These trends will cause significant and permanent harm to children, families, and communities. Ample research establishes that family instability, stress, and anxiety have negative long-term consequences for children.17 These consequences are exacerbated by parents’ increasing reluctance to avail themselves and their children of important services that could mitigate some of these harms. The scale of this problem is vast—more than one-in-four children in the United States live in a family with at least one foreign-born member (94 percent of these children are U.S. citizens).18 Children in immigrant families do not live in isolation. They live and grow up in communities where their individual success is critical to the strength of the country’s future workforce and collective economic security. The ripple effects of our current anti-immigrant rhetoric and policies will be felt broadly and long-term.

Public Charge Under Current Law

The concept of “public charge” first appeared in U.S. immigration law in the Immigration Act of 1882, which prohibited any immigrant “unable to take care of himself or herself without becoming a public charge” from being admitted to the United States.19 Since 1903, the Immigration and Nationality Act has included public-charge considerations in two contexts: (1) whether immigrants seeking entry to the United States or seeking legal permanent residency are at risk of becoming a public charge and thus deemed inadmissible and (2) whether immigrants who have been admitted to the United States have become a public charge within five years of entry. The Act does not define “public charge,” but in each context a public-charge analysis has developed through case law and agency guidance.

Note that a number of immigrants are not subject to any public-charge analysis. This includes humanitarian immigrants such as refugees; asylees; survivors of domestic violence, trafficking, and certain other categories of crimes; certain individuals paroled into the United States; and certain other categories of noncitizens. Neither are permanent residents (i.e., green card holders) subject to a public-charge determination when they apply for citizenship.20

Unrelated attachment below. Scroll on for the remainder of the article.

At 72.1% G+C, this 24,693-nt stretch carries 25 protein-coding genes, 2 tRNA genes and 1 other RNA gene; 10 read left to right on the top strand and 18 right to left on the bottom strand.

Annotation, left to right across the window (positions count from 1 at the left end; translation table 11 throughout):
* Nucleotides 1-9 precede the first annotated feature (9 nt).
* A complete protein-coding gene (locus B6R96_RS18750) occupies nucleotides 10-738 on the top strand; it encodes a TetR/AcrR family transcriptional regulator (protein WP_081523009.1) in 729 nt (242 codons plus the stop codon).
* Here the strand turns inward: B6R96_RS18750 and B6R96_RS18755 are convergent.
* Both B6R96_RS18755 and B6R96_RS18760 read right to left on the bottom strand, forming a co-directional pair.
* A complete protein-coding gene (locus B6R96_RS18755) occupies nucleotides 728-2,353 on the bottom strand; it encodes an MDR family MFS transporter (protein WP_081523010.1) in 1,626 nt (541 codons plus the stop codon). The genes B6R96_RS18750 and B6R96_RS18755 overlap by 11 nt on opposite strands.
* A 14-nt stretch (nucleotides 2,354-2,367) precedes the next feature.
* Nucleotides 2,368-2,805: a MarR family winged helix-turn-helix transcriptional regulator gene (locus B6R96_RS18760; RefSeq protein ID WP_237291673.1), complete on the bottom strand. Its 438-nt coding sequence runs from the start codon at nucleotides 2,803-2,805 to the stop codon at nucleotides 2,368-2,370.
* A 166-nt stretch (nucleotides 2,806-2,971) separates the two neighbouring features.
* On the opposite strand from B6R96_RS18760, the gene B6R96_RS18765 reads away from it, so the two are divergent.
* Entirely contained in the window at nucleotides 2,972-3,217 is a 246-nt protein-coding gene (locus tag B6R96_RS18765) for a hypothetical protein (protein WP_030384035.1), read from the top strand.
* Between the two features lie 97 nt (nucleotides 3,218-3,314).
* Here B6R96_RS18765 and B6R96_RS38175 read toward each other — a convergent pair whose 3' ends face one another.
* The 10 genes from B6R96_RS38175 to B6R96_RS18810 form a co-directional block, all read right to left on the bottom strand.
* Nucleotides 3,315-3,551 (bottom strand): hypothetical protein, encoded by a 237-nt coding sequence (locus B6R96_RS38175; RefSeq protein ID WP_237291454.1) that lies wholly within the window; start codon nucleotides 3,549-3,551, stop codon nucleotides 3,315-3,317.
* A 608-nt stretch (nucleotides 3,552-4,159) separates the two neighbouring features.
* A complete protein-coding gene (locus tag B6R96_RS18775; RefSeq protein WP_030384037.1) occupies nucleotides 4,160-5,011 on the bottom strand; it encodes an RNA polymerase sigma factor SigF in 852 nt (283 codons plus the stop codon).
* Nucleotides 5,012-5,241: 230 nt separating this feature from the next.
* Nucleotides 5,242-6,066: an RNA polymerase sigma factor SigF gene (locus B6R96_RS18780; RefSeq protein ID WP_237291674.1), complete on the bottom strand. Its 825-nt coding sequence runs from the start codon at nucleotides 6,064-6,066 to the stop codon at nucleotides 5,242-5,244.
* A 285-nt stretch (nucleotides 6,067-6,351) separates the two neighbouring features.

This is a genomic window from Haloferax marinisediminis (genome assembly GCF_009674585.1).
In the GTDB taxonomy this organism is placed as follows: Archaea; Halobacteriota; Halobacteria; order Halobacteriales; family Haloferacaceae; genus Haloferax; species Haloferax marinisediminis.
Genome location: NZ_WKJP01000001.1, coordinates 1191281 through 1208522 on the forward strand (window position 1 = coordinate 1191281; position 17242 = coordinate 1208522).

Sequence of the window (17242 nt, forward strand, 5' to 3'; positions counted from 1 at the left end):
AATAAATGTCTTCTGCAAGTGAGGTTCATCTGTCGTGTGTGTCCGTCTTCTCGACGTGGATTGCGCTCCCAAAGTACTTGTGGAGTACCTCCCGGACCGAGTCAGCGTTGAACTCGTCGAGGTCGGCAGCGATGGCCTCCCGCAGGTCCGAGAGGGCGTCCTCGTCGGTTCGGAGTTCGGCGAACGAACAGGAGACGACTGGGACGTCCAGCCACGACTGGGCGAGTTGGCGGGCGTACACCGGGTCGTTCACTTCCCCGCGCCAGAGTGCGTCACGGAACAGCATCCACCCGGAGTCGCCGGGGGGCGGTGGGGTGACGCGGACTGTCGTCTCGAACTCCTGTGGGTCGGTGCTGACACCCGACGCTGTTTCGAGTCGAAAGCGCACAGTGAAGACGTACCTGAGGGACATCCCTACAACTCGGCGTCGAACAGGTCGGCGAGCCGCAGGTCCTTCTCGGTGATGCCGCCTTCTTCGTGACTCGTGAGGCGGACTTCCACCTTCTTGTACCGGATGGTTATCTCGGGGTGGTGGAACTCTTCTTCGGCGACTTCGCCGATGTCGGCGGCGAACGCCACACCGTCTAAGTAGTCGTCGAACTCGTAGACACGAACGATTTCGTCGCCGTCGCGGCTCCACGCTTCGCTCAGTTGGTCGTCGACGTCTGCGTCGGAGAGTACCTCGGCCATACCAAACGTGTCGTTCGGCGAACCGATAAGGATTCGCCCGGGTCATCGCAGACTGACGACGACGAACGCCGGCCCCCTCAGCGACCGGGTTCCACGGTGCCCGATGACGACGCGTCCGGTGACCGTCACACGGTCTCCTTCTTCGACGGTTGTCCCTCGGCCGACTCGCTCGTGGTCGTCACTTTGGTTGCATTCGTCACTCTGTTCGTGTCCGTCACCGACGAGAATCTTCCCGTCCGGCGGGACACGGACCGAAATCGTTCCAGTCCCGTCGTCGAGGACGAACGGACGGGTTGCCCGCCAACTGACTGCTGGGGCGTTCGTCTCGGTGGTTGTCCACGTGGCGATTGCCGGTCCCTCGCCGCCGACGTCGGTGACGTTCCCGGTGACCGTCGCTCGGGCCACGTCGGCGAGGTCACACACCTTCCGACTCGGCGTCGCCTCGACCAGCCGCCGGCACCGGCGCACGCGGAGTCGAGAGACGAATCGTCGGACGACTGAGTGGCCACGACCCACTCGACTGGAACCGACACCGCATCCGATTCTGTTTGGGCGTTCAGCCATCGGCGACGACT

Current Public-Charge Grounds for Inadmissibility

Section 212 of the Immigration and Nationality Act states that “[a]ny alien who … is likely at any time to become a public charge is inadmissible.”21 This provision applies to intended immigrants seeking visas at consulates and ports of entry and to immigrants within the United States seeking to become legal permanent residents. When evaluating whether an individual is likely to become a public charge, immigration officials must consider certain factors: age; health; family status; assets, resources, and financial status; and education and skills.22 Immigration officials are authorized to consider an affidavit of support submitted on behalf of an intended immigrant, and such an affidavit is required for family-based visas and certain employment-based visas.

The U.S. Immigration and Naturalization Service proposed regulations in 1999 that would guide immigration officials considering public-charge questions.23 Although these regulations were never adopted, field guidance was issued at the same time, and that guidance continues to be used by officials today. Under this guidance, an immigrant is considered a public charge if the immigrant is likely to “become primarily dependent on the government for subsistence, as demonstrated by either (i) the receipt of public cash assistance for income maintenance or (ii) institutionalization for long-term care at government expense [other than imprisonment for conviction of a crime].”24 The guidance specifies the benefits that may be considered when making a public-charge determination: Supplemental Security Income (SSI), Temporary Assistance for Needy Families cash assistance, state and local cash-assistance programs, and long-term institutionalized care, paid for by government programs such as Medicaid.25

The guidance clarifies that not all cash assistance—only assistance for basic income maintenance—is to be considered and that having received benefits is only one factor in a forward-looking analysis considering the “totality of circumstances” surrounding an application.26 The guidance also specifies a number of benefits—including Medicaid and other health insurance programs, nutrition programs, child care services, housing benefits, educational assistance, and energy assistance—that “may not be considered for public charge purposes.”27 According to the guidance, the limited focus on cash assistance is intended to reflect “broad public policy decisions about improving general public health and nutrition, promoting education, and assisting working-poor families in the process of becoming self-sufficient. Thus, participation in such non-cash programs is not evidence of poverty or dependence.”28 The guidance also notes that a “healthy person in the prime of life cannot ordinarily be considered likely to become a public charge.”29